So those are the different types of pitches I'd give from a basketball side. And with all of those, it encompasses our staff, myself ... we're giving you the white-glove treatment as far as how we take care of our guys, and making sure that we're leaving you with a host of options. If basketball doesn't work out, or if you use it all up and you want to do something else, now you have two or three other things you're able to do because you went to Seattle U and you got a great education that stretched you and pushed you in a great environment that's ideal for you to be able to grow and learn as a person. It's really hard for you not to get anything you want to get out of this. It can be tailor-made for you. Regardless of what you want going in, there's so much we can offer you.

How do you go about recruiting the player who thinks -- or the people around him think -- he's too good for Seattle U?

Well, usually your pitch is to the kid that, all things being even, you're not supposed to get. You're recruiting outside your sphere of what you've been able to get normally. So with that, it's important for them to understand how big of a mark they will make by coming here, and what that does to prepare you in all different areas.

For example, let's say you're a really talented kid, and you'll have a chance to get drafted in the top 10 picks. Well then, typically, when you're one of those picks, you're going to a team that hasn't won a lot. You're going to a team that has a lot of younger guys. What better breeding ground then to do that in college? Prepare yourself to do what you're dreaming of doing on the next level. You'll have more opportunities to develop your game, because you'll have less players around you that are getting the same pitch. So if you came in and you were a catch-and-shoot guy, as your game progresses you can move to point guard because your talent level is still high enough that you can make that move and there's nobody in the way to stop you from playing point. Access to a wide range of developmental options is available because you're the big fish in the small pond. Whereas if you're a big fish in a big pond, there's not as much movement. If one of the keys to you being drafted is developing a skill that you may not be able to do your freshman year, when you go to the big pond, now you're locked in and you can't move over. If you're the big fish in the small pond, you can move all over the place. From a basketball standpoint, from a developmental standpoint, that's what we would be selling.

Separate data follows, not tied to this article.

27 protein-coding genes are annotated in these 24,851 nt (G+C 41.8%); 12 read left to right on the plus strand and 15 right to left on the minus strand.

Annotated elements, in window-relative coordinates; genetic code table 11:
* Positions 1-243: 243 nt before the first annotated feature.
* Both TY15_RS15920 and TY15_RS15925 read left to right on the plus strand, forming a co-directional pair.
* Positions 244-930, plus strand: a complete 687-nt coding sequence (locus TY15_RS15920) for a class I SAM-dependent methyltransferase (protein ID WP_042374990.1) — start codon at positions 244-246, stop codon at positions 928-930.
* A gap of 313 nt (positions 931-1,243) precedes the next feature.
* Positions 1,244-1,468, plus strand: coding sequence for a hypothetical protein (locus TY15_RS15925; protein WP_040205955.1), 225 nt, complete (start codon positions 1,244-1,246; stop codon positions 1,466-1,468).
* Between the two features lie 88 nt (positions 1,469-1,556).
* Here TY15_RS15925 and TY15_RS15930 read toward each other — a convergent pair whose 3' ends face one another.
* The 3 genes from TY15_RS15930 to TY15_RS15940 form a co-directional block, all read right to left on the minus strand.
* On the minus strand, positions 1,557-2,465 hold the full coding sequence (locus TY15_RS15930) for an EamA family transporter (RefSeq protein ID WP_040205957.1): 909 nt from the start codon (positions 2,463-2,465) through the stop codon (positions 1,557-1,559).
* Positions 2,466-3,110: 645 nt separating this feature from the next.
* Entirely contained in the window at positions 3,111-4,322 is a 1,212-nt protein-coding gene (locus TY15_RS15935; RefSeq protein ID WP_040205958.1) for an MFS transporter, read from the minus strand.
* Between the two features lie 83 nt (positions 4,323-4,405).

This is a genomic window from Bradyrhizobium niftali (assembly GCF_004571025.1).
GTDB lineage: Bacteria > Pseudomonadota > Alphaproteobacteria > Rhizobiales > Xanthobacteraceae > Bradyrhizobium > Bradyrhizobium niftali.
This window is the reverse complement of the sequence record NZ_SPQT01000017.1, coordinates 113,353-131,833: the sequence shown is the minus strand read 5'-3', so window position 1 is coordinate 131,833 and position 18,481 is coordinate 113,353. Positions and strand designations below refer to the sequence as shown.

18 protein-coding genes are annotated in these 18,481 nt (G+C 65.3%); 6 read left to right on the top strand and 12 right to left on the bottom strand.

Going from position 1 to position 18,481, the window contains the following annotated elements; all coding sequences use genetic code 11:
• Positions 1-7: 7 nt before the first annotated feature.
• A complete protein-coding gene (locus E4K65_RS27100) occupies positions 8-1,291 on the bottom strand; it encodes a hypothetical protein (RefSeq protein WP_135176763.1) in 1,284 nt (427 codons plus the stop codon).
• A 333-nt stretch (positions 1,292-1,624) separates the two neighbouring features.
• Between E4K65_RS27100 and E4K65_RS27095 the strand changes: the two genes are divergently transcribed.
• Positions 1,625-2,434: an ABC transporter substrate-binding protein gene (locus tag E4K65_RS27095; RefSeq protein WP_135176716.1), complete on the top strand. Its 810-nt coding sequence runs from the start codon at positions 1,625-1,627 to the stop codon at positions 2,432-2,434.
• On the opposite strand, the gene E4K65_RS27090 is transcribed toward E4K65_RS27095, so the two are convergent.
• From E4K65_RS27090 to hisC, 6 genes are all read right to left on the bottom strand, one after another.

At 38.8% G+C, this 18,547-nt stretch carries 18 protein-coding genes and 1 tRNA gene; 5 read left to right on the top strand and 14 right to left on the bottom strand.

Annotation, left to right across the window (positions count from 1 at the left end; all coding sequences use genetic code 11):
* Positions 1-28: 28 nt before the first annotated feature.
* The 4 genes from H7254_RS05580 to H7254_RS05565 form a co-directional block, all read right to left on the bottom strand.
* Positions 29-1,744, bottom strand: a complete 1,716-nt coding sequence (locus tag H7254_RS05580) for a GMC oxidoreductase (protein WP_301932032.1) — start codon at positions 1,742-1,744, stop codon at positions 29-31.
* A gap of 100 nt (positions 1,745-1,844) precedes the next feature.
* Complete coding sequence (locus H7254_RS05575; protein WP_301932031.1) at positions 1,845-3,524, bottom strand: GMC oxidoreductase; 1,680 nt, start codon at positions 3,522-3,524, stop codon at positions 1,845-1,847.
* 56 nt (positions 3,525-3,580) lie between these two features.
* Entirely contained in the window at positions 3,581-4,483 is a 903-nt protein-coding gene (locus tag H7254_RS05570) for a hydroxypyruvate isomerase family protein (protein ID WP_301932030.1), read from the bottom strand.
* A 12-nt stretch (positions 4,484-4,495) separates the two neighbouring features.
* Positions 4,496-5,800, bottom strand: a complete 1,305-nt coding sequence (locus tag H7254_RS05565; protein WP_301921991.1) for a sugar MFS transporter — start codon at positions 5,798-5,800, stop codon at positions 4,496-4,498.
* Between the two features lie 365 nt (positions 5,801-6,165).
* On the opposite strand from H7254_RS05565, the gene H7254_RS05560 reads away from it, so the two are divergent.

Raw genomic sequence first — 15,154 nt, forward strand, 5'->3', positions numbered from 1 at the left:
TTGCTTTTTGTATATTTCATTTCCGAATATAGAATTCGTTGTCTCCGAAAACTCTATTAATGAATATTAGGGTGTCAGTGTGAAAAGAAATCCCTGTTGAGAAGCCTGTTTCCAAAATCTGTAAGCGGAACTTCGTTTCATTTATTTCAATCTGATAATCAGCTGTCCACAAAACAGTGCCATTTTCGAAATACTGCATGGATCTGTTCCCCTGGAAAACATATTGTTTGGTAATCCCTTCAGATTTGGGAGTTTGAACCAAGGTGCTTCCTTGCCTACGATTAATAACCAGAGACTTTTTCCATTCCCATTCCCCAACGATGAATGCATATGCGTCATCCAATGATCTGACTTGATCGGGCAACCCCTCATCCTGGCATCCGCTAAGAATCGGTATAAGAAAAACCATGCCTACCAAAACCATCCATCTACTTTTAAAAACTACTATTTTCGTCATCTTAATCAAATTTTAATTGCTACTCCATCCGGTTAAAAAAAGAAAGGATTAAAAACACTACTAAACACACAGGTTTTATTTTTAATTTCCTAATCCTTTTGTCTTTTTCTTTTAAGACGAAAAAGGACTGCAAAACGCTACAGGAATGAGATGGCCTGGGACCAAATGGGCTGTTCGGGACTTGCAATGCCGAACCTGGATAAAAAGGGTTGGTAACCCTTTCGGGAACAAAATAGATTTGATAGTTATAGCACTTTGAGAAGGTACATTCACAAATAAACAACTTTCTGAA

Then you obviously sell leaving a footprint where nobody has ever walked before. The thing that's great about Seattle U is you're creating history every year that you're moving forward. And you're pissing a lot of people off because you're doing stuff like, "Hey man, you ain't supposed to be doing that. You're not supposed to be breaking through to different levels and jumping phases. Stay where you're at."

Can you use Seattle itself as a selling point?

Depends on the kid. If it's a kid that's local, that likes it, I think that helps. But typically when you get outside of Seattle, especially outside of the state, there's this little thing called rain (laughs). And you talk about perception ... the perception is definitely worse than reality when it comes to that. International kids definitely like it; we have a few kids from England who really like it here. Seattle is becoming well-known as an international city, so there's some appeal there. But for the typical, U.S.-born, basketball-playing kid who's from outside the area, the draw of the city is not that high.

What do you think you need to work on as a coach?